The term “Drivers start your engines” has long been a standard opening phrase associated with motorsports events. On May 17 in Darlington, S.C. that phrase will take on a far greater magnitude across the spectrum of sports in the United States as NASCAR will be back on the road.

The utterance of that phrase at Darlington Speedway will mark the first return of a live major sporting event in the country since the COVID-19 global pandemic paralyzed the country in mid-March, and of course the online sports betting that goes with it.

NASCAR takes the huge step to return to action on May 17 with its premier Cup Series running a 400-mile event at Darlington Speedway.

NASCAR Back But No Fans

There will be no fans in the grandstands at the historic NASCAR venue and the sanctioning body will have a laundry list of rules and restrictions in place to ensure the safety of competitors, crews and officials.

“We’re incredibly excited … to return to racing, but also understand the tremendous responsibility that’s going to come with that return,” NASCAR executive vice president and chief racing development officer Steve O’Donnell said. “Our return in Darlington is going to be an environment that we need to make sure we’re taking all measures available to us for the safety of our competitors and certainly for the local community. As we developed the return to racing schedule we understood … that it’s going to be a fluid situation, we’re going to need to factor in many, many variables. I think most important for us at the onset was the development of a plan that was discussed with public health officials, medical experts, state and local officials.”

Like most major sporting entities, NASCAR suspended all live events in mid-March. NASCAR’s Cup Series had run four of its originally scheduled 36-race season before the shutdown. O’Donnell has said NASCAR still hopes to run all 36 events on the 2020 schedule.

Just after its shutdown NASCAR launched its eNASCAR Pro Invitational Series which allowed its biggest stars to race in weekly online events on the iRacing virtual simulation platform. NASCAR has had six nationally broadcast Pro Invitational Series events since March 22. The series will run one virtual race on Sunday May 9 before the return to live action.

NASCAR Startup Plan Continues

NASCAR has currently mapped out a startup plan to run seven events among its three national divisions over 11 days at two venues.

The Sunday May 17 Cup Series event will be broadcast live on Fox at 3:30 p.m. NASCAR’s second tier XFINITY Series will race a night event on May 19 at Darlington with the Cup Series returning to action on May 20 for a night race at Darlington. The May 19 and May 20 events will be broadcast by Fox Sports 1.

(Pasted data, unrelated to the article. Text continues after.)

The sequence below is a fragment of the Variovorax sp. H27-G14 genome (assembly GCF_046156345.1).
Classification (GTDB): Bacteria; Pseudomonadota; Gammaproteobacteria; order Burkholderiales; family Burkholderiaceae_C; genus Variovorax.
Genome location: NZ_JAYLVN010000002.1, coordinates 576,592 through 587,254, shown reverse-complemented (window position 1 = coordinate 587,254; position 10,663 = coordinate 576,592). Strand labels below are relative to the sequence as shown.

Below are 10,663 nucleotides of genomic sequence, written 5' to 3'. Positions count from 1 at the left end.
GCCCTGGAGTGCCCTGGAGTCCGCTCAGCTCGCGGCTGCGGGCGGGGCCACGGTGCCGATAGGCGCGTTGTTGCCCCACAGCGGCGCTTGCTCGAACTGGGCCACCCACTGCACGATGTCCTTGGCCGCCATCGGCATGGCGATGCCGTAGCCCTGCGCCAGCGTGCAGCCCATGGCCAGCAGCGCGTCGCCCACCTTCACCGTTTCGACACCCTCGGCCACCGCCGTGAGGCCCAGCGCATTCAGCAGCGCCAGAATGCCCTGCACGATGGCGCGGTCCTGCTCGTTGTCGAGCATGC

NASCAR will then shift to the home base of most of its teams by running its traditional Memorial Day weekend Coca-Cola 600 at Charlotte Motor Speedway on Sunday May 24 at 6 p.m. with the event broadcast on Fox. It will mark the first of four consecutive nights of action at Charlotte Motor Speedway with the XFINITY Series running May 25, the third tier Gander Outdoors Truck Series running May 26 and the Cup Series returning to the track on May 27.

NASCAR will condense its typical formats for all events. Practice sessions have been eliminated and only the Coca-Cola 600 will have a qualifying session.

NASCAR has mandated social distancing practices to be in place for each event and will have health screenings for all team members and race officials. Crew rosters will be limited to no more than 16 individuals for each team, including the team’s driver.

John Bobo’s Take

“Events are going to look different than they have in the past,” said NASCAR vice president of racing operations John Bobo. “The way we travel to the event, the way we enter the event, move about in the event, the way we leave an event is going to be different. We’re asking teams and all of our participants, organizations, to self-monitor people for five days for symptoms before they arrive.  We’re asking them to fill out a questionnaire and initial screening for temperature.”

Bobo is confident that the already safety conscious culture of NASCAR events puts the sanctioning body in a unique position in overseeing a safely run event despite the challenges being faced.

“We have a lot of confidence in our plan,” Bobo said. “We know we have to work together as an industry to keep our own folks safe, to keep each community safe. But it is the discipline and the safety culture of NASCAR. We’re the organization that puts cars on the track four days a week at 200 miles an hour. We think it’s that same discipline and eye towards safety that everybody in our industry has that is going to help us execute on this.”

There is no current timetable for putting on events with fans.

“I think that’s still a work in progress,” O’Donnell said. “Our priority right now is to try and get back racing in a safe way. I think certainly the NASCAR fan is passionate, and we want to conduct events with fans any chance we can get. But until we believe that it’s a safe environment, and we can work with the local and state communities to make that happen, we’re going to wait until we get that okay.”

O’Donnell understands the eyes of a nation – far beyond NASCAR’s typical fanbase – will be watching and scrutinizing them as the first major sport to return to action on May 17.

“We realize up front it’s a huge responsibility for us as a sport,” O’Donnell said. “But I’m also confident in the group we’ve gathered to put this plan together.  Our entire industry has come together to believe in the plan we’ve put together. We’re certainly going to learn as we go. But the process we put in place I think gives the industry the confidence that we can be first, we can do this in Darlington.”